VATICAN CITY, Nov. 27 -- Pope John Paul II on Saturday handed over the bones of two saints to Ecumenical Patriarch Bartholomew I, the spiritual leader of the world's Orthodox Christians, in hopes that the gesture will revive talks over unifying Roman Catholicism and Orthodox Christianity, two major forces in Christendom.
The saints, John Chrysostom and Gregory Nazianzen, are venerated as early Christian leaders by the world's 250 million Orthodox believers, but the Vatican had held their relics for centuries.
Pope John Paul II hopes to unify the Roman Catholic and Orthodox Churches, divided since 1054.
(Plinio Lepri -- AP)
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The restitutions exemplified the doggedness of John Paul's efforts to reconcile with Orthodox Christianity and to continue his mission to forge pan-Christian unity. Bartholomew, who is patriarch of Constantinople, had asked for the relics when he visited the Vatican last June.
The two church leaders described the ceremony Saturday as a step forward in Christian unity. In words read on his behalf by an assistant, John Paul described the restitution as a way to "purify our wounded memories" and "strengthen our path to reconciliation." Bartholomew called the return an act of goodwill that repaired an "ecclesiastical injustice" and that the event showed that "no insurmountable problems exist in the Church of Christ."
Roman Catholicism and the Orthodox Church have been formally divided since 1054, when Pope Leo IX and eastern Patriarch Michael Cerularius excommunicated each other. The two churches had squabbled over rites, the wording of prayers, the use of unleavened bread in the Catholic Eucharist, territory and even the calendar.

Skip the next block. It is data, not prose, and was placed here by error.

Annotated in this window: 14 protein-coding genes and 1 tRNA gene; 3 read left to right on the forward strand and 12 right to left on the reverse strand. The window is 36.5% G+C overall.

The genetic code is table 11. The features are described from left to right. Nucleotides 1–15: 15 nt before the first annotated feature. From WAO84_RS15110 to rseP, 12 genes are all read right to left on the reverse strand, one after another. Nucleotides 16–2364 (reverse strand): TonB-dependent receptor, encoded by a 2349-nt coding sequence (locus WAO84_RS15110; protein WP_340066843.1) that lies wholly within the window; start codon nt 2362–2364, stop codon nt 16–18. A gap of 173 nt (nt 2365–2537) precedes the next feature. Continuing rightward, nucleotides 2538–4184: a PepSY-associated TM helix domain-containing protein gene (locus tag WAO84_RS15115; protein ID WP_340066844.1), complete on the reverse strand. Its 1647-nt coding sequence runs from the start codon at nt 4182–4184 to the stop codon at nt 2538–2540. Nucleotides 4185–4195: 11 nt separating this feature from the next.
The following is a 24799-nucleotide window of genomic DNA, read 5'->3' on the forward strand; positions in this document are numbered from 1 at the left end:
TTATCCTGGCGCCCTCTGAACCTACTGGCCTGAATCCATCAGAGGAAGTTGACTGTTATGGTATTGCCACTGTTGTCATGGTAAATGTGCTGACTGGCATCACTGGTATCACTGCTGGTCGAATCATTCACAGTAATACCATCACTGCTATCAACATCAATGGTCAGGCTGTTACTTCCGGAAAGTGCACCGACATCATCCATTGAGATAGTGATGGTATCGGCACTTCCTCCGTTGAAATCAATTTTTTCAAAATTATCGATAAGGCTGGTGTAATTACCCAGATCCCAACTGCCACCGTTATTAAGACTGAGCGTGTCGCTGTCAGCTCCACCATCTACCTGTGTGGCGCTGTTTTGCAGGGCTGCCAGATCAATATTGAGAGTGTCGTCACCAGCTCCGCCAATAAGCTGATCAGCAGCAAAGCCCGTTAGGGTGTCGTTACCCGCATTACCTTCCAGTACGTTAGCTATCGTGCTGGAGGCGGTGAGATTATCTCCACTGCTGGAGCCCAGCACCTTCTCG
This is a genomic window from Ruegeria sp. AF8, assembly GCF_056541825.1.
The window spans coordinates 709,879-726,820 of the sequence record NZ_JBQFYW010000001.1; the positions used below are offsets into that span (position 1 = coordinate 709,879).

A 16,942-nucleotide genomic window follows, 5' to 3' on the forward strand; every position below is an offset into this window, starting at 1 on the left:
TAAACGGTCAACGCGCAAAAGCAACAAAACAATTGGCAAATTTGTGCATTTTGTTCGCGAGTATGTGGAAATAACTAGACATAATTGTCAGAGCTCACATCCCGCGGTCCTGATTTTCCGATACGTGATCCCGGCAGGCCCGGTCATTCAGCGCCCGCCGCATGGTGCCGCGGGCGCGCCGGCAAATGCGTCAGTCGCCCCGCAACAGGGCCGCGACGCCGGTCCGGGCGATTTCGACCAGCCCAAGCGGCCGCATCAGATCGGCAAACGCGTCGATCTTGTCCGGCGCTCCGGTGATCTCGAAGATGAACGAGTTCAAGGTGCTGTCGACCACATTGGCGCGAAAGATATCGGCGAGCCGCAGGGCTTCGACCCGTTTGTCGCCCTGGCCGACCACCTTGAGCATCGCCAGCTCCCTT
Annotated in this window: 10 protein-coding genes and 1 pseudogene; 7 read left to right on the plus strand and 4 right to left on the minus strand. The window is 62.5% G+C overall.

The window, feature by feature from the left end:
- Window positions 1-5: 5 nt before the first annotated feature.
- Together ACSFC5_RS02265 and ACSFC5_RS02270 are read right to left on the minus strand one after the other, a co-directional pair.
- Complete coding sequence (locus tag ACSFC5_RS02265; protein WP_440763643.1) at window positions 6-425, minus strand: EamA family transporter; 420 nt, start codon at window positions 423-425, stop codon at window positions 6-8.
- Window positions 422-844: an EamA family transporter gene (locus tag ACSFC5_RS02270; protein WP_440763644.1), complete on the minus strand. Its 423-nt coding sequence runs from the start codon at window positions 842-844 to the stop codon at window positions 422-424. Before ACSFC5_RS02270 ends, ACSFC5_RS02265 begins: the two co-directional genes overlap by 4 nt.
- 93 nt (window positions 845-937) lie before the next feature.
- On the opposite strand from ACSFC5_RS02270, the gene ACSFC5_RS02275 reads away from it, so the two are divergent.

Vatican and Orthodox officials said Saturday's handover would be followed by discussions about bridging divisive issues. Chief among them, from the Orthodox point of view, is suspicion that the Roman church is trying to proselytize among Eastern believers, especially in Ukraine and Romania. In both countries, several Eastern church communities have declared themselves "in communion" with Rome, meaning that they retain their own liturgy and practices but accept the authority of the Catholic pontiff.
The Vatican's welcome of these Uniate churches is an irritant to many Orthodox leaders. They regard Uniatism as a breach of the pope's oft-repeated assertion that Roman Catholicism and Orthodoxy are brothers, not competitors.
"In Orthodox terminology, we are stealing their sheep," said Cardinal Walter Kasper, who heads the Vatican's Pontifical Council for Promoting Christian Unity. Kasper said it was not Roman Catholic policy to lure Orthodox believers, but that the Catholic Church had no choice but to welcome Christians who voluntarily accept Vatican stewardship. "We take seriously the free decision of people to unite with Rome," he said.
Ignatios Sotiriadis, secretary of the Holy Synod of the Orthodox Church in Athens in charge of questions of inter-Christian relations, said that "proselytizing is an old model for unifying the church."
"Kasper's position is balanced, but we must make sure we live as brothers in fidelity to Christ. There is still a problem of trust," he said.
The last major conference on relations between the two churches, which took place in Baltimore in 2000, was marred by heated arguments including a dispute over Uniate churches. Neither Kasper nor Sotiriadis predicted when new meetings of substance might resume.
The ceremony took place in St. Peter's Basilica, which was packed with Catholic and Orthodox prelates and worshipers. John Paul and Bartholomew sat at the altar above the tomb of St. Peter, the first pope. The relics, visible inside crystal boxes encased by alabaster grating, lay on tables a few steps below the two church leaders. Plumed Swiss Guards stood sentinel, and hymns from a male choir echoed through the massive church. Both the pope and the patriarch kissed the containers, which Vatican ushers ferried between them.
In Istanbul later Saturday, bells rang out in celebration as the remains were carried in a candlelight procession into the Cathedral of St. George, the Associated Press reported. Kasper had said earlier that he would fly to Istanbul on Bartholomew's plane for the ceremony there.
The remains of Gregory Nazianzen were taken to Rome in the 8th century to safeguard them from a wave of attacks on iconography in Constantinople.